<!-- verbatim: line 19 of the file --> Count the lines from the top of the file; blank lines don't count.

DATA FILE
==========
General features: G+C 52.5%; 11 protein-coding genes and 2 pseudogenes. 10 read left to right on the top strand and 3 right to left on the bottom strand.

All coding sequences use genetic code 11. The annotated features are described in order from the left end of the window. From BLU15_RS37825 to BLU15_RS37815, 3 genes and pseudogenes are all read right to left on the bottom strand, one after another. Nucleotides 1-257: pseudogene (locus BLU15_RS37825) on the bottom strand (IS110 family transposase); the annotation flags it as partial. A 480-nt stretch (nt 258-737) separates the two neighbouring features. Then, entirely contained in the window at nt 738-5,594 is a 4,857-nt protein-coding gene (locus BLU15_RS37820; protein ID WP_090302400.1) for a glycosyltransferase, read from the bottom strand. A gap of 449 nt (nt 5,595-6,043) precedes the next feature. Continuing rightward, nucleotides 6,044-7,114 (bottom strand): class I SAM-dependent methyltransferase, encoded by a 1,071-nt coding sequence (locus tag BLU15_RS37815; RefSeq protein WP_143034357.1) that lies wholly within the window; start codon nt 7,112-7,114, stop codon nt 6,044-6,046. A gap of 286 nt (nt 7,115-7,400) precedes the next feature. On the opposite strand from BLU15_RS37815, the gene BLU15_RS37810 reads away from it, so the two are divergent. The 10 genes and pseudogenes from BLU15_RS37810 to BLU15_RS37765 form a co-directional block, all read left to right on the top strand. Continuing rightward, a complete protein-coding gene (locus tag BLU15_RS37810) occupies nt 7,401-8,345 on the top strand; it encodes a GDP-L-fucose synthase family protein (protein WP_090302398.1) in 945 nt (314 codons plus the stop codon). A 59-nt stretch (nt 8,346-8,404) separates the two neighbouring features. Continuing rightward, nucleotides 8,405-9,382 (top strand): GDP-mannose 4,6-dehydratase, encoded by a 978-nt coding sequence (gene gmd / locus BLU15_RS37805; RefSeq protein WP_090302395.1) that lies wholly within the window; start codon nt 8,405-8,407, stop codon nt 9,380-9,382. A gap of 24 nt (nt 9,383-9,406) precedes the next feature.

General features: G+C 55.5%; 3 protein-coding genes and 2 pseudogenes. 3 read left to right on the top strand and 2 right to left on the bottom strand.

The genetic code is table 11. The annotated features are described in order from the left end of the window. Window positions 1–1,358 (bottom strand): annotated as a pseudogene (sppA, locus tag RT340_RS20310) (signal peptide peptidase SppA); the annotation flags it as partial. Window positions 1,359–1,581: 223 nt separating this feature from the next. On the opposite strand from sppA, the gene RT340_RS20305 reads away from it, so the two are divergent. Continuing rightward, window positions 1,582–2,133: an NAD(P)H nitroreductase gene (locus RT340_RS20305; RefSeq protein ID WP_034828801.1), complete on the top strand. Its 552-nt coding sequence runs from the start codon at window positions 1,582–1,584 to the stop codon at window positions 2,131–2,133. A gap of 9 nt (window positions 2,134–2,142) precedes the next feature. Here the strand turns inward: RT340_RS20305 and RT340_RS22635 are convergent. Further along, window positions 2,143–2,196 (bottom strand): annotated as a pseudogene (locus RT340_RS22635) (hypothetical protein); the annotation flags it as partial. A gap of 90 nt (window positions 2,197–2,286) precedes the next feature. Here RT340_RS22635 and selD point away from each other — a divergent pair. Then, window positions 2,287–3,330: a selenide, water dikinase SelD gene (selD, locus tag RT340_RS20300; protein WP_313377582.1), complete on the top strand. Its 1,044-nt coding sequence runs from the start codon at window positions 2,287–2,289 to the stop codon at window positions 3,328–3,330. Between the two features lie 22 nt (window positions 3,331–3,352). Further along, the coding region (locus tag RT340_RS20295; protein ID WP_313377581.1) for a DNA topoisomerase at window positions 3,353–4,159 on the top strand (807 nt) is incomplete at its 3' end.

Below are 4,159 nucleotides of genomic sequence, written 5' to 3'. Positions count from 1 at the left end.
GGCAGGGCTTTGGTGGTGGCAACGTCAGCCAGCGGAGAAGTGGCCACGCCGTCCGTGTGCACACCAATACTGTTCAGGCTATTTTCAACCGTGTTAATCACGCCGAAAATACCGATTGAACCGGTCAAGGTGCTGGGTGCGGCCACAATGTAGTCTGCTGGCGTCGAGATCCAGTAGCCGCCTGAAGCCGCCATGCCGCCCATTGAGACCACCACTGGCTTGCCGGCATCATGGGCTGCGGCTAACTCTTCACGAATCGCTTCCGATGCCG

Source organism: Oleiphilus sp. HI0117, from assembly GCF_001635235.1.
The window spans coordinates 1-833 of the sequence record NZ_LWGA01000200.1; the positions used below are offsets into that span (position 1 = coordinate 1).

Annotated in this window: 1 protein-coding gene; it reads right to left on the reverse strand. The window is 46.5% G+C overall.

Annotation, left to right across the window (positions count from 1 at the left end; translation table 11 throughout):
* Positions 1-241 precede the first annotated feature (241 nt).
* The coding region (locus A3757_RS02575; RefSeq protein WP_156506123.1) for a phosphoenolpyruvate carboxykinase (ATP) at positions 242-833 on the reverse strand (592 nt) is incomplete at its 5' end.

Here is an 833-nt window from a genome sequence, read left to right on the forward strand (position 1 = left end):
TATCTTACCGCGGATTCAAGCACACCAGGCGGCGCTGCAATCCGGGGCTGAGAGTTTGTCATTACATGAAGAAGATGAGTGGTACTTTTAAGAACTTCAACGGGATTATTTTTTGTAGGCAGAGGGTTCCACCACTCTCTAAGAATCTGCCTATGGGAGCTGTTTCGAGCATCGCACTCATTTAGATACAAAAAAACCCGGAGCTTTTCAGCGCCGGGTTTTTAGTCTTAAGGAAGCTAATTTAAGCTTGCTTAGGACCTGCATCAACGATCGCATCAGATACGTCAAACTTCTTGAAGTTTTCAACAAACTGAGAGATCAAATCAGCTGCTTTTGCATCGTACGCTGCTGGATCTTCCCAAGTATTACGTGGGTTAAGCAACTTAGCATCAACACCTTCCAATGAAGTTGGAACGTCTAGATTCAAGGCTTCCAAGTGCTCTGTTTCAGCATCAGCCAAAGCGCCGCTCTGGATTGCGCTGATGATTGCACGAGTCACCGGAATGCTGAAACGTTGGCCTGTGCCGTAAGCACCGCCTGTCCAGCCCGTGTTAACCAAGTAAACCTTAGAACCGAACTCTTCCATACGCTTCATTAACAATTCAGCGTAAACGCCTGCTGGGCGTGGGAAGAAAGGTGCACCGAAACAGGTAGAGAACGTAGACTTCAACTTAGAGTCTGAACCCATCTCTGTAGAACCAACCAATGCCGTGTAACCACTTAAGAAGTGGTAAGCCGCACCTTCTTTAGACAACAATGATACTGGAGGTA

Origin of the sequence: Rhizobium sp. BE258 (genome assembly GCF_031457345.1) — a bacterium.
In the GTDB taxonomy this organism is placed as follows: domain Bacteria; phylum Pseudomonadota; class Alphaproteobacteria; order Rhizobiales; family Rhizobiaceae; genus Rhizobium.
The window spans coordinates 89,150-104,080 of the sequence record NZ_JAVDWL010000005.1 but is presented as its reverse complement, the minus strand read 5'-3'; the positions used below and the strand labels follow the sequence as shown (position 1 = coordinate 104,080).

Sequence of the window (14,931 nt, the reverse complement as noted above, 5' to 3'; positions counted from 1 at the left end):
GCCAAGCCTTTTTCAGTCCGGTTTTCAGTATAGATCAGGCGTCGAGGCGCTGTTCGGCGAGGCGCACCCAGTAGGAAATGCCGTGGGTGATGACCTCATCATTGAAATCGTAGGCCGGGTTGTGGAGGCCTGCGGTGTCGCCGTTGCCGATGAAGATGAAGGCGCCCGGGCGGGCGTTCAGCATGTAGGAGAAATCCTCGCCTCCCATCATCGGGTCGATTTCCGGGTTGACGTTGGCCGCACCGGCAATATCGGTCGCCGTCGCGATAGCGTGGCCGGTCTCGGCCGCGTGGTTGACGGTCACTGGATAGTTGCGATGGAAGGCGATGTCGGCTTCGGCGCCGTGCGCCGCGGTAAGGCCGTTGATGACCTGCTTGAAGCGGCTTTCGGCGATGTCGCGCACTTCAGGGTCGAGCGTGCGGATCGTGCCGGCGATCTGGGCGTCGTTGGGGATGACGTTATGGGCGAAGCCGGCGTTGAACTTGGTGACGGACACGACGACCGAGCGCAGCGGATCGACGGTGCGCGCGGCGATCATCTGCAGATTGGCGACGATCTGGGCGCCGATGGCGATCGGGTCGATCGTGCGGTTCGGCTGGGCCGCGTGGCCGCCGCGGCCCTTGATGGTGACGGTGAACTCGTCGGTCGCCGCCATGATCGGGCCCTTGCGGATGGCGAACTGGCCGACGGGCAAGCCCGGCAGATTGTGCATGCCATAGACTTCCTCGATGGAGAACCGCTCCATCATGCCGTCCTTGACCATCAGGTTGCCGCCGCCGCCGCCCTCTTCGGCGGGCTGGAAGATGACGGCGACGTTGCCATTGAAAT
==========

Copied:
GCCAAGCCTTTTTCAGTCCGGTTTTCAGTATAGATCAGGCGTCGAGGCGCTGTTCGGCGAGGCGCACCCAGTAGGAAATGCCGTGGGTGATGACCTCATCATTGAAATCGTAGGCCGGGTTGTGGAGGCCTGCGGTGTCGCCGTTGCCGATGAAGATGAAGGCGCCCGGGCGGGCGTTCAGCATGTAGGAGAAATCCTCGCCTCCCATCATCGGGTCGATTTCCGGGTTGACGTTGGCCGCACCGGCAATATCGGTCGCCGTCGCGATAGCGTGGCCGGTCTCGGCCGCGTGGTTGACGGTCACTGGATAGTTGCGATGGAAGGCGATGTCGGCTTCGGCGCCGTGCGCCGCGGTAAGGCCGTTGATGACCTGCTTGAAGCGGCTTTCGGCGATGTCGCGCACTTCAGGGTCGAGCGTGCGGATCGTGCCGGCGATCTGGGCGTCGTTGGGGATGACGTTATGGGCGAAGCCGGCGTTGAACTTGGTGACGGACACGACGACCGAGCGCAGCGGATCGACGGTGCGCGCGGCGATCATCTGCAGATTGGCGACGATCTGGGCGCCGATGGCGATCGGGTCGATCGTGCGGTTCGGCTGGGCCGCGTGGCCGCCGCGGCCCTTGATGGTGACGGTGAACTCGTCGGTCGCCGCCATGATCGGGCCCTTGCGGATGGCGAACTGGCCGACGGGCAAGCCCGGCAGATTGTGCATGCCATAGACTTCCTCGATGGAGAACCGCTCCATCATGCCGTCCTTGACCATCAGGTTGCCGCCGCCGCCGCCCTCTTCGGCGGGCTGGAAGATGACGGCGACGTTGCCATTGAAAT